This gourmet food shop specializes in foods from the Balkans and Mediterranean. Shoppers can choose from more than 1,400 products, including vats of dozens of varieties of olives and coffee beans. The neatly organized aisles are filled with various types of nuts and fruits — looking for dried kiwi? They’ve got it! — and delicious varieties of halvah, too. Order online (shipping charges apply) or shop in person. 

5. Nuts Factory

Two Manhattan locations: 1030 Third Ave. and 700 Sixth Ave.

This third-generation, family-owned mini-chain just opened its second Manhattan location, in Flatiron, during the spring of 2021. Pristine aisles are lined with bulk nuts, fruits, olives, spices, coffees and teas. Nuts are roasted on site, so the store is filled with inviting aromas. In addition to everyday dried fruit like raisins and apricots, you can buy dried guava, passionfruit and melon. They also sell freshly ground nut butters and plant-based milks. You can get rosewater, pistachio and cranberry halva, too. Free shipping on orders over $59.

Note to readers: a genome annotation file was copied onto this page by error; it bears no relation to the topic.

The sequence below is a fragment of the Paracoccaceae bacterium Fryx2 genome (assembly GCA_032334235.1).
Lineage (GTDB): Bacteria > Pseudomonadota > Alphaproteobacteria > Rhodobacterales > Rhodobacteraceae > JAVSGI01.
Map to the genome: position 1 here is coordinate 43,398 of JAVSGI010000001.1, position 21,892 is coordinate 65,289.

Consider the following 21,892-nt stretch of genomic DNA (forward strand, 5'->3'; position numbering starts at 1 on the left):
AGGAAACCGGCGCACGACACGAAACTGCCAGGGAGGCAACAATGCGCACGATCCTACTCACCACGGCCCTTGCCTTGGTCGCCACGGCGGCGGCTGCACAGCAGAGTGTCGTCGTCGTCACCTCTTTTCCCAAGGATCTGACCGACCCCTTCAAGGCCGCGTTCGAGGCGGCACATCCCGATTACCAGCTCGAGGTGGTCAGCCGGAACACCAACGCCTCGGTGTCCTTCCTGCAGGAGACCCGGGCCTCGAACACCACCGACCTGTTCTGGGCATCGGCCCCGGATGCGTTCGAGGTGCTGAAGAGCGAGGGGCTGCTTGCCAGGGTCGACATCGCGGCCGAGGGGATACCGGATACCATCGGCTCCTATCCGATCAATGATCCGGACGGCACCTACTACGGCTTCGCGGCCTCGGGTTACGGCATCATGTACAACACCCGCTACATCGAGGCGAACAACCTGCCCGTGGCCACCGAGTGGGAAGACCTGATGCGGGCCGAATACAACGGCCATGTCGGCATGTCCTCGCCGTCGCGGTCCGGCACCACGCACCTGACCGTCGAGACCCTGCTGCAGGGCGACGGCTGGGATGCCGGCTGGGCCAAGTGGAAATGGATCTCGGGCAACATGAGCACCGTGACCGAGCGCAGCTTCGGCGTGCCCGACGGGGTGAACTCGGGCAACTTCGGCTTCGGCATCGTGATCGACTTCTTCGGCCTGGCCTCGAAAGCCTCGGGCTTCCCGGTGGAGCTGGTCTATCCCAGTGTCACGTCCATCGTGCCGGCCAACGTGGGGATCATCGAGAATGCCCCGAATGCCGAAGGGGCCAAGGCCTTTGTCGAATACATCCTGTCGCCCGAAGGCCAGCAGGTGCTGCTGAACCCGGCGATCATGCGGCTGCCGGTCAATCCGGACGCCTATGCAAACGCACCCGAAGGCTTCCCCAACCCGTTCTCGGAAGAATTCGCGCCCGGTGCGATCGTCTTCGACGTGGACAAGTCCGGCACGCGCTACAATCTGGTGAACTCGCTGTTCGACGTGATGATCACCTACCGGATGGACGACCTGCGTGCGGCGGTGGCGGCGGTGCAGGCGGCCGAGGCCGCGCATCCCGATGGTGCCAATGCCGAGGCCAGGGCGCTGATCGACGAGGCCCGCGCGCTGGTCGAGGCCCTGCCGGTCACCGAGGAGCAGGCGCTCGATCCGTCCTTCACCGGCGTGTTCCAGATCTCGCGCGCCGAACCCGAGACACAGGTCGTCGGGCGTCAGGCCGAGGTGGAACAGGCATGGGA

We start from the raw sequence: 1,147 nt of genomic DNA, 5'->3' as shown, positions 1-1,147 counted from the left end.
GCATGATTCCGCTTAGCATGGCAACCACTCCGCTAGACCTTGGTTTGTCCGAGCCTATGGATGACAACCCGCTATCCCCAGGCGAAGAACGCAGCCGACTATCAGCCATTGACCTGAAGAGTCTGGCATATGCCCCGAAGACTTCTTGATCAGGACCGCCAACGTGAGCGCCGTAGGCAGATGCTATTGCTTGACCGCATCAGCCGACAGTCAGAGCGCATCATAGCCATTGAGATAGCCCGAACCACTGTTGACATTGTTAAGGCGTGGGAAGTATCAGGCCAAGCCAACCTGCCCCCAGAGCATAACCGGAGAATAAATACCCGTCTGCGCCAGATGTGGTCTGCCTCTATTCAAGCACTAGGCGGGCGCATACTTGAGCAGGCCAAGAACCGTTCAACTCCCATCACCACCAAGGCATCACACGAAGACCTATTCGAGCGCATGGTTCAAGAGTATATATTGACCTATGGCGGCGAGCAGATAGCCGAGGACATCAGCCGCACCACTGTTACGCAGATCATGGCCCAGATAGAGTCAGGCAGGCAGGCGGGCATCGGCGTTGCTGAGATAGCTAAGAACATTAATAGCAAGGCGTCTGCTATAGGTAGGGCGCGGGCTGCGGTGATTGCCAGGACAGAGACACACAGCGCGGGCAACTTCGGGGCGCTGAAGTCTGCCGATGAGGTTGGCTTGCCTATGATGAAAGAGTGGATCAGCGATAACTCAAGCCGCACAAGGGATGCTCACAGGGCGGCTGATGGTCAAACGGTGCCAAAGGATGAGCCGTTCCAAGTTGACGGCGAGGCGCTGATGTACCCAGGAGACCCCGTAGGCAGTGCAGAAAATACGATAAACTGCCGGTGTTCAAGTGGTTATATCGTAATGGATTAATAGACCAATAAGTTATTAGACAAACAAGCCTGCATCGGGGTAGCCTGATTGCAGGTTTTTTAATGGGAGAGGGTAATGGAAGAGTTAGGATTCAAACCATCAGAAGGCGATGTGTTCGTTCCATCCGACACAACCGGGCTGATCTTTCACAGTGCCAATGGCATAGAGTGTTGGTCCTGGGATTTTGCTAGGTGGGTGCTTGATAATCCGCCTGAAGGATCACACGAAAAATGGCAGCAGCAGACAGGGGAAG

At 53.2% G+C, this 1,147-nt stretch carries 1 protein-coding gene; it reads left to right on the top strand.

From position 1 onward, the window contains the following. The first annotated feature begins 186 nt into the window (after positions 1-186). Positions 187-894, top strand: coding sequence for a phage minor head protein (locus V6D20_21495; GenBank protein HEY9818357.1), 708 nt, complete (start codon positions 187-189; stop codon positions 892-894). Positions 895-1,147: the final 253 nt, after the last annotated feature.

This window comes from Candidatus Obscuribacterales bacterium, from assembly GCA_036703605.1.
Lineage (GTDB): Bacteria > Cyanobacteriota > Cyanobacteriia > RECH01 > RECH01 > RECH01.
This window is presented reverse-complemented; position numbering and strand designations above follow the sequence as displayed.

6. Zabar’s

2245 Broadway, Manhattan

Probably most famous for its coffee and “appetizing” items like lox and smoked whitefish, this iconic Upper West Side grocery also sells an impressive array of dried fruits and nuts. Some of the nuts and fruits can be weighed and bagged in larger quantities by the clerk behind the cake counter; the rest are sold in small, pre-weighed plastic containers. Gift baskets are also available, if that’s your thing. Shipping as well as local delivery in Manhattan is available; order online or by phone, 212-787-2000.

7. Nuts.com 

If you don’t want to leave the cozy, COVID-safe confines of your apartment, online kosher emporium Nuts.com will come to the rescue! This institution — which started as a pushcart in Newark, N.J. – sells an enormous variety of dried fruits, including dragon fruit as well as a dried “fruit salad” consisting of dried pineapple, papaya, kiwi, mango, strawberries and star fruit. If it’s nuts you’re after, order yourself  a large mixed nuts sampler that includes over two pounds of jumbo natural pistachios, milk chocolate peanuts and raisins, butternut peanuts, jumbo roasted and salted cashews, and sugar-toasted Peanuts. Most orders are delivered within one to two days.